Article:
An image of an industrial printer, part of IDL's retail merchandising services
Chris Baldwin
VP Client Services
Chris

Amazon Books: No Longer Just for Web

Judging a Bookstore By its Covers

The last few decades have seen dramatic shifts in the how and where books are bought, sold and read. After years of delivering blows to big-box bookstores, Amazon itself is rising from the retail rubble it helped create.

The company’s new high-profile retail store breathes new life into the largely defunct concept of new-only bookstores and once again makes a play at upending consumer perception. This digital brand’s first physical retail environment recently came to life in University Village, a premium, outdoor mall just a quick trip away from downtown Seattle.

A mixed reception

While the environment is undeniably, unmistakably bookstore, the customer perception has not been completely favorable. From Dustin Kurtz at New Republic,

University Book Store—begun by students in 1900—is just up the road from University Village, and while they serve superficially different markets, it’s difficult not to see Amazon’s choice of location as yet another act of aggression toward indie bookstores, whose owners and employees are particularly suspicious of the company’s motives.

Amazon isn’t known for its subtlety, or for bending to the opinions of others, especially small businesses.

Taking the democracy out of book shopping

The selection of books--chosen for ranking four stars or higher on Amazon.com--betrays the store as not just any bookstore. This feature takes the democracy out of book shopping, but you won’t hear complaints from a customer hoping to achieve the simple task of finding a good book to read.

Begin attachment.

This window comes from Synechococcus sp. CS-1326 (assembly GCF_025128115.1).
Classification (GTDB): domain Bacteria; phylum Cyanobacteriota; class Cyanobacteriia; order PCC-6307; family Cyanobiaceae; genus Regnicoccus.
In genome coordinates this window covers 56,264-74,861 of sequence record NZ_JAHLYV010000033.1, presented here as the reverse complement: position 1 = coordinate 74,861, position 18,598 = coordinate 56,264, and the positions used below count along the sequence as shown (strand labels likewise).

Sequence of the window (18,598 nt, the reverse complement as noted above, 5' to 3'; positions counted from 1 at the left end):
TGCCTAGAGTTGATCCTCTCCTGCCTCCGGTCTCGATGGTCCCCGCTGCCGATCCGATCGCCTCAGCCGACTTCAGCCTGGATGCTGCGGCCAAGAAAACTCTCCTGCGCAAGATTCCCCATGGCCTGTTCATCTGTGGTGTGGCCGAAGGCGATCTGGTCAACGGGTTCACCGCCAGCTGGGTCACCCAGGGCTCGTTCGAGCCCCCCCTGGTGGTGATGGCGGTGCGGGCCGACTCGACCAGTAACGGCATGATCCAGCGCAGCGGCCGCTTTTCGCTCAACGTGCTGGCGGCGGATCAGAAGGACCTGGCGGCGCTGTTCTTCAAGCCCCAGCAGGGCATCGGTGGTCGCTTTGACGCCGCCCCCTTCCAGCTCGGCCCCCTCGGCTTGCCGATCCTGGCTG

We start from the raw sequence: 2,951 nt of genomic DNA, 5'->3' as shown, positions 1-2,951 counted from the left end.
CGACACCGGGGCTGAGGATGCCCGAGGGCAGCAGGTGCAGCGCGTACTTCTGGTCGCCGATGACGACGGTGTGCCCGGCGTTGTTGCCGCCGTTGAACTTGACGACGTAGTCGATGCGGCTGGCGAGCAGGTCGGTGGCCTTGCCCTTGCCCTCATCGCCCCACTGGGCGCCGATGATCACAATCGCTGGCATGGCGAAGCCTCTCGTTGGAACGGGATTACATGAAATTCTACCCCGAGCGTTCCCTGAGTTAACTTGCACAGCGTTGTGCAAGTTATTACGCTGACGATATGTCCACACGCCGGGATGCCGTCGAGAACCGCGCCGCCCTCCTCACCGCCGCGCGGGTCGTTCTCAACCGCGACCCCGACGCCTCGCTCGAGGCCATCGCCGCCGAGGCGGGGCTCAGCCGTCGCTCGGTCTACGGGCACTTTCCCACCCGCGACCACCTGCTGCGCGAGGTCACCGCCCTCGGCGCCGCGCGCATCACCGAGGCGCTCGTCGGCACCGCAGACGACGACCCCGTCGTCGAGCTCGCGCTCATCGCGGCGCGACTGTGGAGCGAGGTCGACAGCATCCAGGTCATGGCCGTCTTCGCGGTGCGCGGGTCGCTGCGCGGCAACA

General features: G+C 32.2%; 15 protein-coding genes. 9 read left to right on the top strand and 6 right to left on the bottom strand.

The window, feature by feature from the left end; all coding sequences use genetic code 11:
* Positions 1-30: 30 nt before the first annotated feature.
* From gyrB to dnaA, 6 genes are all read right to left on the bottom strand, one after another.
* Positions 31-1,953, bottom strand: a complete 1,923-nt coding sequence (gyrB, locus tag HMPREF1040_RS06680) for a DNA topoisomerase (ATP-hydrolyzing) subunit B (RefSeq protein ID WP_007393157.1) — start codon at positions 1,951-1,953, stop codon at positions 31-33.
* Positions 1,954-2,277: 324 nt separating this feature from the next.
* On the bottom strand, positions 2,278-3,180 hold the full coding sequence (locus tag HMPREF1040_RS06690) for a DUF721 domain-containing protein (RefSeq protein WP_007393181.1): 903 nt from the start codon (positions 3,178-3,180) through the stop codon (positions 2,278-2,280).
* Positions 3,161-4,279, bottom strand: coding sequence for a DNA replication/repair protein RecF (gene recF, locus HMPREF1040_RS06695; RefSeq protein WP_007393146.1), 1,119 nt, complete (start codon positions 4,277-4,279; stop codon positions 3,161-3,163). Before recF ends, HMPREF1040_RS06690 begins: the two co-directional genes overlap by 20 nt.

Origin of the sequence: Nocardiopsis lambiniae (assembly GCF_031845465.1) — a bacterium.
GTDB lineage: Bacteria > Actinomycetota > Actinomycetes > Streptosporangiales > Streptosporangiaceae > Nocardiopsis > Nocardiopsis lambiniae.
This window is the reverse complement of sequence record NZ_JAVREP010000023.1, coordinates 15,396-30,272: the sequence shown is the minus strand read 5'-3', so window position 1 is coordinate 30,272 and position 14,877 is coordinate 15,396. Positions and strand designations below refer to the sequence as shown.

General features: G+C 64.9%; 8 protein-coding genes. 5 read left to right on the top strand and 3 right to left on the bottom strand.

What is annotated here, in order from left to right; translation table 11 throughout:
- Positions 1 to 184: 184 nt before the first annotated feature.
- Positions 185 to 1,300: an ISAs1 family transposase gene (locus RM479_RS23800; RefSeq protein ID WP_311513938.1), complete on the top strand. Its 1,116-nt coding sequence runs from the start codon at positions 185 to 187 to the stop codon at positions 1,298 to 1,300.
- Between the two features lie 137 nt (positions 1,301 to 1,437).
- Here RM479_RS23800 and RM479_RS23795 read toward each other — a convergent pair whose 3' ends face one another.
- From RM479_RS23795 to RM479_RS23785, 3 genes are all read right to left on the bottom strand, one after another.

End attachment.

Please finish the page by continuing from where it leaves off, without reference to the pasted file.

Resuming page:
One of the most striking details of Amazon Books was the placement of the books--covers facing out, rather than spine out. The books appeared elevated, premium, mystical, as if placed on a pedestal. The white space around each book brought calm to the varied and busy covers. The presentation helped foster a consumer perception that believed Amazon Books was approachable, yet elegant. This allows shoppers to choose a book by its cover, quite literally.

Notably, many of the books are priced at a discount, though not as steeply discounted as Amazon.com, where one can find unsettlingly cheap reads.

A store largely free of gimmicks, the high quality, authentic materials and custom details like crafted shelf tags give a visually interesting, premium touch. There was a welcome lack of meaningless digital signage and little attempt to reinvent the bookstore atmosphere with dramatic architectural ideas.

The store felt welcoming, even nostalgic. To strike a balance between the unique and the familiar is a feat in itself. Amazon has been a pioneering company from the start, a master in the direct-to-consumer online experience, and now showing signs that they can provide the same experience to brick and mortar.

Read on...